Sunlight was coming through an opening in the roof about fifty yards in front of me. I went toward the light. There was an old vertical handmade wooden ladder about twenty feet tall leading straight up to where there must have once been a smaller bell tower, but someone had removed the bell and the tower and left a gaping hole about six feet across.
I coiled the rope, put it over my head and shoulders and holding onto the rungs of the old ladder with both hands, up I went. In ten or fifteen seconds, I emerged into the late afternoon air of a fine Spring Day.
The sun was low in the sky over Canal Street and Sixth Avenue. There was no wind.
And then I saw it about twelve feet away.
The iron cross was even more beautiful up close that it was from way down on the street. It was around five feet tall and had been fabricated from inch-and-a quarter square bar stock, which had been heated on a forge and bent in a vice and then hit repeatedly with a hammer while still red hot in order to achieve the desired curve. Then other pieces had been similarly formed, perhaps laid on some kind of drawing to insure the correct shape. When the design was complete, all the various pieces had been joined together with long metal threaded rods and nuts and small spacers had been inserted and the nuts tightened just enough to last an eternity. Then the cross was embedded in a base of solid lead to hold it straight and upright against any wind or storm and once installed, there it stood for a hundred years overlooking both carriage and car.
I very carefully crawled out onto the apex of the roof on my stomach until I could straddle the apex of the roof with my legs. I made a big loop with my rope and tied a slipknot in the rope.
I slung it up and missed the first time.
On the second attempt the rope got a good purchase over the top of the cross. I tugged gently at the rope as if I was trying to hook a large fish until the rope was tight against the iron cross. Then I backwards-shimmied to the opening and backed down the ladder a couple of steps. I tugged on the rope.
The cross did not budge.
It did not want to leave its home. I was going to have to use force. I pulled harder.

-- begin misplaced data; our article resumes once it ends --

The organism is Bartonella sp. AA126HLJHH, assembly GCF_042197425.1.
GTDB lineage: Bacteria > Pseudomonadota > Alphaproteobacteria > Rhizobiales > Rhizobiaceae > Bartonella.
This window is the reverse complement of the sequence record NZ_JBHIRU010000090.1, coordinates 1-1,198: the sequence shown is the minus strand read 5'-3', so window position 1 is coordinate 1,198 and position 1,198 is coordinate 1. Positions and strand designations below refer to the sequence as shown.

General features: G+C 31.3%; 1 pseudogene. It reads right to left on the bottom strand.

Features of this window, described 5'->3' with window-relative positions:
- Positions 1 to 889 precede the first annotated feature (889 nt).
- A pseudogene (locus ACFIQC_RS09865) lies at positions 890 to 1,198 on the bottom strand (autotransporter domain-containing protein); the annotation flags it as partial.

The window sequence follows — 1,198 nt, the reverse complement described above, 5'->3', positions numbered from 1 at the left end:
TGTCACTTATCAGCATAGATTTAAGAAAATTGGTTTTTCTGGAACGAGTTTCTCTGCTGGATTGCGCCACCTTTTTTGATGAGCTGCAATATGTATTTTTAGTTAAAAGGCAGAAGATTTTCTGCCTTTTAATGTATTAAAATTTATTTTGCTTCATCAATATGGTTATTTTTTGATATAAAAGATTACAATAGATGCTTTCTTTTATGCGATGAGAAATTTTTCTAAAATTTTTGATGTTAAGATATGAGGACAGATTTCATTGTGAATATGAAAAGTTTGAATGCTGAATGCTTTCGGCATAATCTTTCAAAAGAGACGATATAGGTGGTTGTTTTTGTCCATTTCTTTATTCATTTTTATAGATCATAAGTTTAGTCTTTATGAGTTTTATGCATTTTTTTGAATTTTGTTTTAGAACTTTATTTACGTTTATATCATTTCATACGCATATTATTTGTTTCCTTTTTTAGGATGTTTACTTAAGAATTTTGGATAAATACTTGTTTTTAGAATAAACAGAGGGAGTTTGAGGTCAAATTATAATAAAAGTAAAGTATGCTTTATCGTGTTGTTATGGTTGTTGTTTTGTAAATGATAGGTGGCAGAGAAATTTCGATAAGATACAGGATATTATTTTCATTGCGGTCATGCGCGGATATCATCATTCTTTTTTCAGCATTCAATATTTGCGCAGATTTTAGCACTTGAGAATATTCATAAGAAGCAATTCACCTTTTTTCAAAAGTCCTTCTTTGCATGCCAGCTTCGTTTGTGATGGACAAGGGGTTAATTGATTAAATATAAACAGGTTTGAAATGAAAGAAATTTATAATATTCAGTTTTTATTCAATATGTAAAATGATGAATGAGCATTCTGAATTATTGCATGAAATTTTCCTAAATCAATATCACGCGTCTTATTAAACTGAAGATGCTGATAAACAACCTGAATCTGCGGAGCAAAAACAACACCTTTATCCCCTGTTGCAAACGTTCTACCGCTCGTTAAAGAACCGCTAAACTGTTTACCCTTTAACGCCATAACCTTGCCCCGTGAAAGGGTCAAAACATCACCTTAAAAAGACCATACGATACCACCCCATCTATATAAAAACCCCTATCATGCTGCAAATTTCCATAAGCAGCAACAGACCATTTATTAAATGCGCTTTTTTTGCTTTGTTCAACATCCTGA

Putting the weight of my body on the rope I managed to dislodge the cross and then slowly, with hardly a sound, it toppled over toward me like a drunk with his arms straight out to his sides who was passing out from a standing position.
I was very lucky. If it had fallen the other way, it would have pulled me up through the opening in the roof and over the side of the building and to the sidewalk a hundred feet below. I was very lucky. Stupid lucky.
I took a couple of deep breaths and tried to pull it closer to me. It was much heavier than I had expected.
Then, suddenly, it began to slide down the roof. I let go of the rope and the cross dropped about fifteen or twenty feet through clear air and crashed through the roof below.
Now it was just hanging there, its horizontal arms balanced on two of the supporting beams of the roof.
I carefully backed down the ladder hand over hand and backtracked along the two board wide wooden pathway to the little door, climbed back through it, descended the stairs to the ground floor, exited through the front door, went down the limestone steps, turned left onto West Broadway and went to look for my friend to help me finish the job.
I knocked on Standish’s door at 32 Thompson Street.
Now it was okay to ask someone for help. If I had asked him for help before, he would have probably told me I was crazy and tried to talk me out of it. But now it was just a matter of getting a tall ladder and getting the cross off the roof of the lower structure, surely two strong men could do that, even if one of them (me) didn’t have any sense. Yes, I needed Standish’s help. This was clearly a two-man job. One to go up the ladder and the other to hold the ladder. And it would have been a shame to get killed or injured trying to do it alone especially now that the hard part was done.
Whenever you accomplish something, especially something difficult, and especially when you have put your own life at risk –but you have somehow miraculously managed to survive, it’s always great to have a friend along with whom you can share your victory.